Silver saw first hand how heroin addiction methodical destroyed two towering jazz geniuses in their prime: alto saxophonist Charlie Parker, and bebop pianist Bud Powell. He recounted once seeing Parker so high on heroin that he (Parker) literally did not know where he was. Still Silver regarded Parker and pianist Art Tatum as super-geniuses. He thought also, that tenor saxophonist Lester Young and pianist/composer Thelonious Monk made the most selfless sacrifices for jazz music, that pianists Errol Garner, and Earl Hines had the strongest fingers on the keyboard, and that Art Blakey was one of jazz's greatest drummers. He credited Blakey with instilling in him that he should never bring his personal problems to the bandstand. Instead, to leave them at the door. Silver regarded Louis Armstrong as the best trumpet soloist, and Miles Davis as the most elegant, lyrical modernist and minimalist, for their time. He was convinced that Armstrong's significance could not be over stated because his influence extended beyond trumpet players, to all musicians in general, from pianist Earl Hines, to singer Billie Holiday, to composer/bandleader Duke Ellington. He concluded that no one could 'scat' like Ella Fitzgerald.
Horace Silver/Art Blakey and the Jazz Messengers were formed in 1954, after Silver left Stan Getz, whom he regarded as "a hell of a musician," in spite of Getz's addiction to heroin. Silver joined Blue Note, and became an enduring Blue Note "Sun." He recorded for the label for almost three decades, was a witness to the laying of the foundations of bebop and hardbop, and toiled with Dizzy, Bird and Blakey to position cornerstones for both jazz genres. The story of Horace Silver and the Jazz Messengers is an intriguing one: It starts with tenor saxophonist Lou Donaldson (who never became a Jazz Messenger).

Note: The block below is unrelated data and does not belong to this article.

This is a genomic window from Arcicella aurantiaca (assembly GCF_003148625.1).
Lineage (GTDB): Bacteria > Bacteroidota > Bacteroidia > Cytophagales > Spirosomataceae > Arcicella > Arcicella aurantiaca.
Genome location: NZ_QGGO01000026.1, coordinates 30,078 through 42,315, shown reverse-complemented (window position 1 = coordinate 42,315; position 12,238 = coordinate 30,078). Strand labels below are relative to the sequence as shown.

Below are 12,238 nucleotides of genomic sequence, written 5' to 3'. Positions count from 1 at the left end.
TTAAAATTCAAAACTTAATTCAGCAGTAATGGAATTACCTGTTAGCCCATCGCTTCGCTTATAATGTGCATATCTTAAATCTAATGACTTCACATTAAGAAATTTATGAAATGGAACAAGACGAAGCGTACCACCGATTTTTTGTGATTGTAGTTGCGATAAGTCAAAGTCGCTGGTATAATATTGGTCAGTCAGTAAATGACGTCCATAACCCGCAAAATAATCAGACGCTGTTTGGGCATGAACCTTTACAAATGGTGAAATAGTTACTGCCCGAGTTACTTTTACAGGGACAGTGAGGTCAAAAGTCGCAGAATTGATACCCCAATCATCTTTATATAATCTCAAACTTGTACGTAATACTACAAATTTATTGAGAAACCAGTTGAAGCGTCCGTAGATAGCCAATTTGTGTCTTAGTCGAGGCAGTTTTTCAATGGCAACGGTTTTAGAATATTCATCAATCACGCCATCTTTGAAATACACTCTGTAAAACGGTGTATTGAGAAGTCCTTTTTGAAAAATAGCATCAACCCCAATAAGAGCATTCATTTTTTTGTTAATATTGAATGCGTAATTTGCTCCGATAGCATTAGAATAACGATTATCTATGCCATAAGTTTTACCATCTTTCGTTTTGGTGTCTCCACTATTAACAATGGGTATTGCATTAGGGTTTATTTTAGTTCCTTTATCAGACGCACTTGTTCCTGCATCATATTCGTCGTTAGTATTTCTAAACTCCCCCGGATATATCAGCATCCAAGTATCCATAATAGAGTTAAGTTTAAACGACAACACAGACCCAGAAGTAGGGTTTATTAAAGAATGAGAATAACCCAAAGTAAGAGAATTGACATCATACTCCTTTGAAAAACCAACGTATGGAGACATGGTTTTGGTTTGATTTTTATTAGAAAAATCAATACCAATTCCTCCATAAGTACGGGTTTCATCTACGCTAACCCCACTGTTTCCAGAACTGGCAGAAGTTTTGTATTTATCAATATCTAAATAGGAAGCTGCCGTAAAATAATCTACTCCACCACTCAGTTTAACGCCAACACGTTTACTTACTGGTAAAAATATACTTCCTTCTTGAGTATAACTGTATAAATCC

Alfred Lion, a co-founder of Blue Note Records, heard Donaldson playing at a jam session at the Paradise Bar in New York, and engaged him to do a quartet session for Blue Note. Donaldson got Silver to play piano, and invited trumpeter Blue Mitchell to check out the group, and play on a few tracks (this is where Silver met Blue Mitchell). Silver completed two sessions with the quartet, and a third was planned, but Donaldson was unable to make the third session, so Silver proceeded to record three trio albums for Lion. Art Blakey played drums on all three trio sessions. Gene Ramey played bass on the first; Curly Russell played bass on the second, and Percy Heath played bass on the third. Lion then asked Silver for a fourth trio session. Silver decided to add horns for the fourth session, and brought in trumpeter Kenny Dorham, and tenor saxophonist Hank Mobley. Doug Watkins played bass, with Art Blakey on drums. The recording was released on 2 - 10 inch vinyl records under the name the Horace Silver Quintet. Later these recordings were compiled and released on a 12 inch vinyl as Horace Silver and the Jazz Messengers. It contained such tunes as, "Doodlin'," "The Preacher," and "Room 608." It was out of these sessions in 1954-55 that the Jazz Messengers was born. The name "Jazz Messengers" probably originated with Art Blakey, since he had led a group called 'The Messengers' before he met Silver. Silver is emphatic that this was one of the 'greatest' groups he had the privilege of working with.